Enough trail tools to take care of basic maintenance will fit in the side pocket of an ultralight backpack.
Photo by Ryan Linn
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Why is our app called Guthook?

We’ve been asked more than a few times what the proper name of our app is. Is it “Guthooks” or “Guthook”? “Guthook’s Guide” or “Guthook Guides”? And just what is Guthook, anyway? What does it have to do with navigation for thru-hikers? Let’s find out!

Ryan Linn       Inside Atlas Guides       11/07/2019
Ryan Linn
Inside Atlas Guides
11/07/2019

The best place to start this story is in the middle, when Paul and I released the first version of our app, “Guthook’s Pacific Crest Trail Guide.” That’s “Guthook’s” with a possessive apostrophe, indicating I (Guthook being my trail name) had created a guide to the Pacific Crest Trail. But Paul and I worked equally on the app, so it could just as easily have been “Tangent’s Pacific Crest Trail Guide,” (Tangent being Paul’s trail name). At the time, though, I had a 5 year-old blog called “Guthook Hikes!”, so we decided to boost the app with my name.

App icon for the Pacific Crest Trail on Android
Guthook’s PCT Guide

That was seven years ago, though, and the name of the app has changed a few times. For a while, we had variations of “Guthook’s Guide” to various trails. Within a few years, so many hikers referred to “Guthook” as a daily part of their hike that I almost wished we had chosen a different name. My friends had been calling me Guthook since years before I hiked the Appalachian Trail, so when I heard hikers say things like “I look at Guthook all the time,” or “I checked out Guthook in my tent this morning,” I started to feel a tiny bit uncomfortable. But the ship had sailed by that point. No turning back now!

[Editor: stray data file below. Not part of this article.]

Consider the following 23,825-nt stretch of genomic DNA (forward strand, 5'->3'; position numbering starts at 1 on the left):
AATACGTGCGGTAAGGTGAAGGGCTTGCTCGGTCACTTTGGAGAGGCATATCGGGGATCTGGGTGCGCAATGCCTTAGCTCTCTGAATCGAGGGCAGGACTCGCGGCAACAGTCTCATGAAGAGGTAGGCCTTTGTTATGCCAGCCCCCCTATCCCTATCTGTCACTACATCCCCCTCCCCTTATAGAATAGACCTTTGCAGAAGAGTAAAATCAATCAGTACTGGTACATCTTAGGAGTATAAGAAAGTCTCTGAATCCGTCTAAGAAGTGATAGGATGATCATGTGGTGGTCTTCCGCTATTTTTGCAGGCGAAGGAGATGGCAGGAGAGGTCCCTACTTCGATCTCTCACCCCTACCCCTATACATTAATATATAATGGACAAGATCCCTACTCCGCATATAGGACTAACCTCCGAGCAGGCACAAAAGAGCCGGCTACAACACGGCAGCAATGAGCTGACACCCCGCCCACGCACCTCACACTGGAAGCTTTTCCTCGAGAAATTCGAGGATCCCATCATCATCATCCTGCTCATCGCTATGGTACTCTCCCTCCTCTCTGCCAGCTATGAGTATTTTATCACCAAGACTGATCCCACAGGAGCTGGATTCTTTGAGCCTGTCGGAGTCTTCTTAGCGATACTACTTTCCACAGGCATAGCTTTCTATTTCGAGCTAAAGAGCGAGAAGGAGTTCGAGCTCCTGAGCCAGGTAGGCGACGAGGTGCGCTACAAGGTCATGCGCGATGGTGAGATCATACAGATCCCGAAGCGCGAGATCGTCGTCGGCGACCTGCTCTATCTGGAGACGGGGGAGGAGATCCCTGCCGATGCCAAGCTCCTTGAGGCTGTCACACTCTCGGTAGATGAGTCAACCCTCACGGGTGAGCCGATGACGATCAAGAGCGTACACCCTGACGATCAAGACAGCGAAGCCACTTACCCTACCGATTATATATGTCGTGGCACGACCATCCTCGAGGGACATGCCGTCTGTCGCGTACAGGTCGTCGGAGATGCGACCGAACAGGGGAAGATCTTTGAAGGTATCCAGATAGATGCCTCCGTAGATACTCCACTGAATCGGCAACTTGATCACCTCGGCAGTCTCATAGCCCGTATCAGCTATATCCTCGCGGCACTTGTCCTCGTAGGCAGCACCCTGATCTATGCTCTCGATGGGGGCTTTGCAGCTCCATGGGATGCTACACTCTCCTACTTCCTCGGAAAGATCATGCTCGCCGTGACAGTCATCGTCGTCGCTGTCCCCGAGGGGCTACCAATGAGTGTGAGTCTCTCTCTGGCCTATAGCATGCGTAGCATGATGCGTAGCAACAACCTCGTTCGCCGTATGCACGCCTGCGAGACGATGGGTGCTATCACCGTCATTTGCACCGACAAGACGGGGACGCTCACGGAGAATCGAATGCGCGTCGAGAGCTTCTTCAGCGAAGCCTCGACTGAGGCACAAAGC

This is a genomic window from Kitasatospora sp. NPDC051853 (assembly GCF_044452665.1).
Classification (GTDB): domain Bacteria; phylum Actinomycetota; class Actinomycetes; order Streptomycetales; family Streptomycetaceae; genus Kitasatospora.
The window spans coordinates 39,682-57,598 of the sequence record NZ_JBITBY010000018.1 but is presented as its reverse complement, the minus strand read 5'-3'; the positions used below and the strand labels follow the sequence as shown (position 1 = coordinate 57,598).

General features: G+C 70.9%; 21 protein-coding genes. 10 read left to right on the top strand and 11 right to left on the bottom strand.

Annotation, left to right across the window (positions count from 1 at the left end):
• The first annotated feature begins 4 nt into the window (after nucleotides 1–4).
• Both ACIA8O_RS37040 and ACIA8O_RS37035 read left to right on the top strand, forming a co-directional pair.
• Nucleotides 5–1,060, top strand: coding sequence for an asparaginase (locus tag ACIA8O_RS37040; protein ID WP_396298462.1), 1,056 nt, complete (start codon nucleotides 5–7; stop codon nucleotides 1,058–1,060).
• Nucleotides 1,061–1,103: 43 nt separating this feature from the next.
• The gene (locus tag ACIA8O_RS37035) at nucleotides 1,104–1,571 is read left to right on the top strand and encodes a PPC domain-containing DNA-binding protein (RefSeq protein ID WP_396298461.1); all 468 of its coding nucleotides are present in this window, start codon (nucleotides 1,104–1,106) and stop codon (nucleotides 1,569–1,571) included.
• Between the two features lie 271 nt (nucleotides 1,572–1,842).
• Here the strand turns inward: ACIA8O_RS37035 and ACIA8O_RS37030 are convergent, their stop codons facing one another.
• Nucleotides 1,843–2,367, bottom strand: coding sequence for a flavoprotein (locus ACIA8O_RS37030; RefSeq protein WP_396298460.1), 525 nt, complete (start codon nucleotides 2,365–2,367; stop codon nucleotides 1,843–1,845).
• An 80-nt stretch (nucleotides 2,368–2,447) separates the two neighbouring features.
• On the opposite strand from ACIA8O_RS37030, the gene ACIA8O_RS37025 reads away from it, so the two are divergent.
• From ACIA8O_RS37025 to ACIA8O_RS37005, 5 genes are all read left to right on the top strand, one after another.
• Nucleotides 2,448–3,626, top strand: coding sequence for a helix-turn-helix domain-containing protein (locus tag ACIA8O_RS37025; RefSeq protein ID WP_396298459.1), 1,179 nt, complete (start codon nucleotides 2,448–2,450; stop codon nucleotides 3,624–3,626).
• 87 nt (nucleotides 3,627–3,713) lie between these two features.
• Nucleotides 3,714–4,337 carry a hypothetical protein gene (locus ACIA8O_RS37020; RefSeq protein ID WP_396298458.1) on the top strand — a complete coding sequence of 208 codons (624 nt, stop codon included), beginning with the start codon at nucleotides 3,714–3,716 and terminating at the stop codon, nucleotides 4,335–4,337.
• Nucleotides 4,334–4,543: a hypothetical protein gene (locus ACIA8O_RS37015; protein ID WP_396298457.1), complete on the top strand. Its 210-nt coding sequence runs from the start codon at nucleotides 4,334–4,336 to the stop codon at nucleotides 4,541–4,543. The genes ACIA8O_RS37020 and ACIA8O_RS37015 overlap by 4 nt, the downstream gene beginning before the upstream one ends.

Eventually, when we combined our various trail apps into one, we decided on a simpler name. “Guthook Guides” is the official name, although if people use some variation of “Guthook,” it’s not hard to understand what they’re referring to. I find it amusing to continually hear people referring to “Guthooks,” which I guess is a plural of “Guthook,” though there’s only one of me.

And what exactly does “Guthook” mean? We get that question from time to time, too, although much less than you’d think. As I mentioned above, I’ve had the trail name since well before I began thru-hiking. The story isn’t very exciting – on a spring break trip with my college’s outing club, one of the club’s leaders decided that the freshmen needed intimidating names for our future forays into the wilderness. We were at a hunting and fishing store at the time, and the aisle stocked with various sharp tools provided a great array of names for us. Guthook, Bonesaw, and Meat Cleaver are a few that stuck.

You might wonder if it’s proper to use a name from before a thru-hike as your trail name, since you’re supposed to get your trail name on the trail. I’ve always said that anyone who claims there are rules about trail names is mistaken, though. Your trail name is whatever sticks, and what stuck for me was “Guthook.” What has stuck for the app that we’ve created is also “Guthook.”


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Trail guides that get you to places you’ve dreamed of.

As the makers of Guthook Guides, Bikepacking Guides, and Cyclewayz, we help you navigate the most popular trails around the world on your smartphone. Our hiking guides and biking guides work completely offline. Let Guthook guide your next adventure!

Showers Lake Vista, Tahoe Rim Trail
Photo courtesy of the Tahoe Rim Trail Association
A lake reflects a nearby wildflower meadow and trees.
Showers Lake Vista, Tahoe Rim Trail
Photo courtesy of the Tahoe Rim Trail Association

Trail guides that get you to places you’ve dreamed of.

As the makers of Guthook Guides, Bikepacking Guides, and Cyclewayz, we help you navigate the most popular trails around the world on your smartphone. Our hiking guides and biking guides work completely offline. Let Guthook guide your next adventure!

Download our popular hiking and biking guides!
About the Author
A man wears a blue shirt, blue backpack, and a tan baseball cap.

Ryan Linn

Ryan is also known as “Guthook,” which is where our apps get their name. Already an avid hiker, he hiked the Appalachian Trail, New England Trail, and Pacific Crest Trail before joining forces with Paul to create the Guthook Guides apps. Ryan handles iOS development for our apps from his office in Maine, and usually runs away to the forests and mountains throughout New England. He also volunteers with the Maine Appalachian Trail Club and the Natural Resources Council of Maine. Baxter State Park in Maine is his happy place.